Templeton Honors College
The Templeton Honors College is composed of approximately 120 students, a faculty of 13, and a staff of 5, including its own Dean. It is one of the six colleges at Eastern University in St. Davids, Pennsylvania. Undergraduate students are dually enrolled in Templeton, where they complete their general education requirements, and one of the other colleges, where they complete their major and minor degrees.
All faculty, at both Eastern and the Honors College, are required to teach within the historic Christian faith as laid out in the Nicene Creed. As an honors college, we have a more academically demanding set of admission and good-standing requirements than other colleges within Eastern University. In addition, both our curriculum and pedagogy are distinct. They include reading– and writing–intensive socratic seminars organized around great questions and great books, set within a rich community built through a cohort model of admission.
Unlike some honors colleges, our courses are not simply more difficult versions of courses offered elsewhere in the university. Instead, our courses are utterly unique and offer students a holistic formation in the true, good, beautiful, holy, and useful. Similarly, our students are not merely pre-professionals looking for credentials and practical training that they can trade in for gainful employment after graduation, but instead are rational, moral, and spiritual individuals seeking to order their loves aright though a coherent understanding of themselves, the world, and God.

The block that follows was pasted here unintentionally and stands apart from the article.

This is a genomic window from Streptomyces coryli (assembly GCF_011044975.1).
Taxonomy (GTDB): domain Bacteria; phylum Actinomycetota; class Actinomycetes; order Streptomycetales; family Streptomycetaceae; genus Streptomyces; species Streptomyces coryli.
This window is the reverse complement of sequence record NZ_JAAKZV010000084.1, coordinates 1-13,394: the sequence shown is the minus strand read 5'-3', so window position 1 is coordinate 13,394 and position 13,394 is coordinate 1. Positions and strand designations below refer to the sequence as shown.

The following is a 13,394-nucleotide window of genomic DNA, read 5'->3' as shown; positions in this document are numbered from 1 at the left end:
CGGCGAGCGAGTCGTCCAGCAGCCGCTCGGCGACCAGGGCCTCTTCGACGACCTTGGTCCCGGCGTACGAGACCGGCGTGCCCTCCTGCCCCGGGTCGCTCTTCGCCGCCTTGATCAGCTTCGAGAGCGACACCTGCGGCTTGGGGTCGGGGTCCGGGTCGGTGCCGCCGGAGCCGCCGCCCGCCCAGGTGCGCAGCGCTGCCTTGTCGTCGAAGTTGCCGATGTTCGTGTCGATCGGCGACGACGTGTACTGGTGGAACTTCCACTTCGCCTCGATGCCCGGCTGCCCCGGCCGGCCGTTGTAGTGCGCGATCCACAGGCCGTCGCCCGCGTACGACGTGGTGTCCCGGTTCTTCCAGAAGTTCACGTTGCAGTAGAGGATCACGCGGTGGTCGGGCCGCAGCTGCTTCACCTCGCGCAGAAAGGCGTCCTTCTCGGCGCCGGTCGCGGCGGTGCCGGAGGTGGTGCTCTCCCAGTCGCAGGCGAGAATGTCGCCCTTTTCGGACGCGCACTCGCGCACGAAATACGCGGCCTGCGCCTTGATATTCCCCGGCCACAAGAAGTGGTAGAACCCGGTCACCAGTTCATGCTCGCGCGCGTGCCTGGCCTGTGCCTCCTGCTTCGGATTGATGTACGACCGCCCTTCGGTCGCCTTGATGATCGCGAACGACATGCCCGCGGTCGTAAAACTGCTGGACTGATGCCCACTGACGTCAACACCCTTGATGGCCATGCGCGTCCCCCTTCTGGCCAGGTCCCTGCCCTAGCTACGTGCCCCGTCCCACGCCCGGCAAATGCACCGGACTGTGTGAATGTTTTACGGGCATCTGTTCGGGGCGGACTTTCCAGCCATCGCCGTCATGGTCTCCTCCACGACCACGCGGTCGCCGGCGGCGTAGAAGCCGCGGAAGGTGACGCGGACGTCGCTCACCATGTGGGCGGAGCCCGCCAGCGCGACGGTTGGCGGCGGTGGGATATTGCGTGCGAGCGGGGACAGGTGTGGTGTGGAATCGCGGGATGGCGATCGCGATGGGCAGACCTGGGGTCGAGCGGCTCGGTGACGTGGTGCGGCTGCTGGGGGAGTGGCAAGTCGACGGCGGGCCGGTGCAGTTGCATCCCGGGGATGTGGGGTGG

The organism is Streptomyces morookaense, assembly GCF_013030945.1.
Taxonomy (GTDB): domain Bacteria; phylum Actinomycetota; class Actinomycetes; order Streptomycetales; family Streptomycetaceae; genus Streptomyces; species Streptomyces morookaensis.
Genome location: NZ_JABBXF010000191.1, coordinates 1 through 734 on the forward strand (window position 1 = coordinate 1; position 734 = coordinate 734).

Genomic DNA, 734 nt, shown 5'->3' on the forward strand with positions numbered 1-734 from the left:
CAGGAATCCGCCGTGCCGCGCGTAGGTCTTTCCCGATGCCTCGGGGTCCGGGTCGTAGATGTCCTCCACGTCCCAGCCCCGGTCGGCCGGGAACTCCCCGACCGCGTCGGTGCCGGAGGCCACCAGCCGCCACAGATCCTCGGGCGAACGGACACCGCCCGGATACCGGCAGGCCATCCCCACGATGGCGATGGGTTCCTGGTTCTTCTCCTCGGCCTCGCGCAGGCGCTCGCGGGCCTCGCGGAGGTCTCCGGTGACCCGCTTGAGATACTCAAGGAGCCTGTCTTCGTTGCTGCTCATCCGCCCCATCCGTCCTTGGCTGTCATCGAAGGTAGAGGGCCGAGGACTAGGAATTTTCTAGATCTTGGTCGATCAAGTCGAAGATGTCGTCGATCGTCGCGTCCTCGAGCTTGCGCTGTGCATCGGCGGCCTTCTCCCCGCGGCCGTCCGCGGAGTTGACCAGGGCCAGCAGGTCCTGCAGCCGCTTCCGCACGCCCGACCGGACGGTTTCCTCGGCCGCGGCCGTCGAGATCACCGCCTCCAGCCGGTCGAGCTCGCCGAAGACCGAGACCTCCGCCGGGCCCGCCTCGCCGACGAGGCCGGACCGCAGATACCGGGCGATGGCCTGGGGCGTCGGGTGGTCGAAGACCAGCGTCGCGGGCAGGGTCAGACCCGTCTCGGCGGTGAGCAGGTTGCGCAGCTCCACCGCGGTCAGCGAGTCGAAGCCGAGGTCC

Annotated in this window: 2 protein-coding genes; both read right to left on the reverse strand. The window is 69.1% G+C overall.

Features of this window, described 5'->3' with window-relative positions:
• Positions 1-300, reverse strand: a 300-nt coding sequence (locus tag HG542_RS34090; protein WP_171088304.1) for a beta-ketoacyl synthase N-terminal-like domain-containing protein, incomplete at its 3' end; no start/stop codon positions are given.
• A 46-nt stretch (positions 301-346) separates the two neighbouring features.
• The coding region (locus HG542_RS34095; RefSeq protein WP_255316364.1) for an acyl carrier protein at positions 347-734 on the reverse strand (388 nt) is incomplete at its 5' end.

Templeton is not just a program within a college.
Templeton is a college. There is an important difference.
In being a college (in Latin, collegium, "to join together") we are aspiring to something ambitious, perhaps not wholly attainable. What makes a college a college is that it draws together disparate individuals to build each other up and together create a common social good.
The coming together is the first essential element. In their coming together, individuals become colleagues and through their collegiality they take on the essential attributes necessary for advancing the larger purpose of the college. The second essential element is the creation of a social good. All that is meant by social good is something that is a good, indeed a necessity, for the health of the broader society. A college is created in order to provide a social good that individuals by themselves could not attain. Instead, abandoning a solitary path, they join together so that the larger whole of the college helps form each individual into a better colleague.
This means that the goal of Templeton is not mainly for graduates to attain their degrees or elongate their academic resumes; though these are good things, they are not our purpose. Undergraduate colleges differ in time and place, but all have in common an intrinsic objective proper to what an undergraduate college is. We exist—Templeton included—to form humane members of society who are capable of living for the common good. That’s our broader purpose. From this purpose, certain defining features have tended to follow, among which are these: